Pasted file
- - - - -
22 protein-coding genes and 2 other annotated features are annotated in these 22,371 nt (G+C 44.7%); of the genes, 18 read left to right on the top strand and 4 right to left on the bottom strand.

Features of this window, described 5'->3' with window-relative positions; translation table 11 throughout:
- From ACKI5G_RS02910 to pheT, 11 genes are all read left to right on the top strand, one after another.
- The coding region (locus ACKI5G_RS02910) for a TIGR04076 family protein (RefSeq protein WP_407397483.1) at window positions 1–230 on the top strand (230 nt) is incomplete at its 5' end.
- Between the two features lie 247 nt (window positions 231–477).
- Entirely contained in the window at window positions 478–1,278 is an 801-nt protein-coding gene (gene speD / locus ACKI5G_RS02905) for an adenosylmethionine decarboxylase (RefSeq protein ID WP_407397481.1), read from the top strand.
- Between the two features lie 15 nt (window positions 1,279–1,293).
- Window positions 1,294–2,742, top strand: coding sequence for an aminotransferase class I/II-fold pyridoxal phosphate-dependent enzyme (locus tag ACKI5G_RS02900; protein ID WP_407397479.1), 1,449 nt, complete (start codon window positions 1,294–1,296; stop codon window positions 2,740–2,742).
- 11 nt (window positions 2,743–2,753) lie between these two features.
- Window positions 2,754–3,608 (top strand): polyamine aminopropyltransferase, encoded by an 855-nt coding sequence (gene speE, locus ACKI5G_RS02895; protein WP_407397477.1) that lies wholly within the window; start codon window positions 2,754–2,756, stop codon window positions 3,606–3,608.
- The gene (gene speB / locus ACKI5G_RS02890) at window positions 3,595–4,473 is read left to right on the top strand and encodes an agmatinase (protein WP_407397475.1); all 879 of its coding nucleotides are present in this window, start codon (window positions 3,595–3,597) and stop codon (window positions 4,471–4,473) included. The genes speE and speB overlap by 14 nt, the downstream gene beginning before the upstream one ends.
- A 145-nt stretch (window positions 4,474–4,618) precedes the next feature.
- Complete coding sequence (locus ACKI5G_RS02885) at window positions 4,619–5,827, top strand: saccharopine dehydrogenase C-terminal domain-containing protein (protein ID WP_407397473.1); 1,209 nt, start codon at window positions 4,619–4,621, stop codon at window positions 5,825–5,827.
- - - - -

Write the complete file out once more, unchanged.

22 protein-coding genes and 2 other annotated features are annotated in these 22,371 nt (G+C 44.7%); of the genes, 18 read left to right on the top strand and 4 right to left on the bottom strand.

Features of this window, described 5'->3' with window-relative positions; translation table 11 throughout:
- From ACKI5G_RS02910 to pheT, 11 genes are all read left to right on the top strand, one after another.
- The coding region (locus ACKI5G_RS02910) for a TIGR04076 family protein (RefSeq protein WP_407397483.1) at window positions 1–230 on the top strand (230 nt) is incomplete at its 5' end.
- Between the two features lie 247 nt (window positions 231–477).
- Entirely contained in the window at window positions 478–1,278 is an 801-nt protein-coding gene (gene speD / locus ACKI5G_RS02905) for an adenosylmethionine decarboxylase (RefSeq protein ID WP_407397481.1), read from the top strand.
- Between the two features lie 15 nt (window positions 1,279–1,293).
- Window positions 1,294–2,742, top strand: coding sequence for an aminotransferase class I/II-fold pyridoxal phosphate-dependent enzyme (locus tag ACKI5G_RS02900; protein ID WP_407397479.1), 1,449 nt, complete (start codon window positions 1,294–1,296; stop codon window positions 2,740–2,742).
- 11 nt (window positions 2,743–2,753) lie between these two features.
- Window positions 2,754–3,608 (top strand): polyamine aminopropyltransferase, encoded by an 855-nt coding sequence (gene speE, locus ACKI5G_RS02895; protein WP_407397477.1) that lies wholly within the window; start codon window positions 2,754–2,756, stop codon window positions 3,606–3,608.
- The gene (gene speB / locus ACKI5G_RS02890) at window positions 3,595–4,473 is read left to right on the top strand and encodes an agmatinase (protein WP_407397475.1); all 879 of its coding nucleotides are present in this window, start codon (window positions 3,595–3,597) and stop codon (window positions 4,471–4,473) included. The genes speE and speB overlap by 14 nt, the downstream gene beginning before the upstream one ends.
- A 145-nt stretch (window positions 4,474–4,618) precedes the next feature.
- Complete coding sequence (locus ACKI5G_RS02885) at window positions 4,619–5,827, top strand: saccharopine dehydrogenase C-terminal domain-containing protein (protein ID WP_407397473.1); 1,209 nt, start codon at window positions 4,619–4,621, stop codon at window positions 5,825–5,827.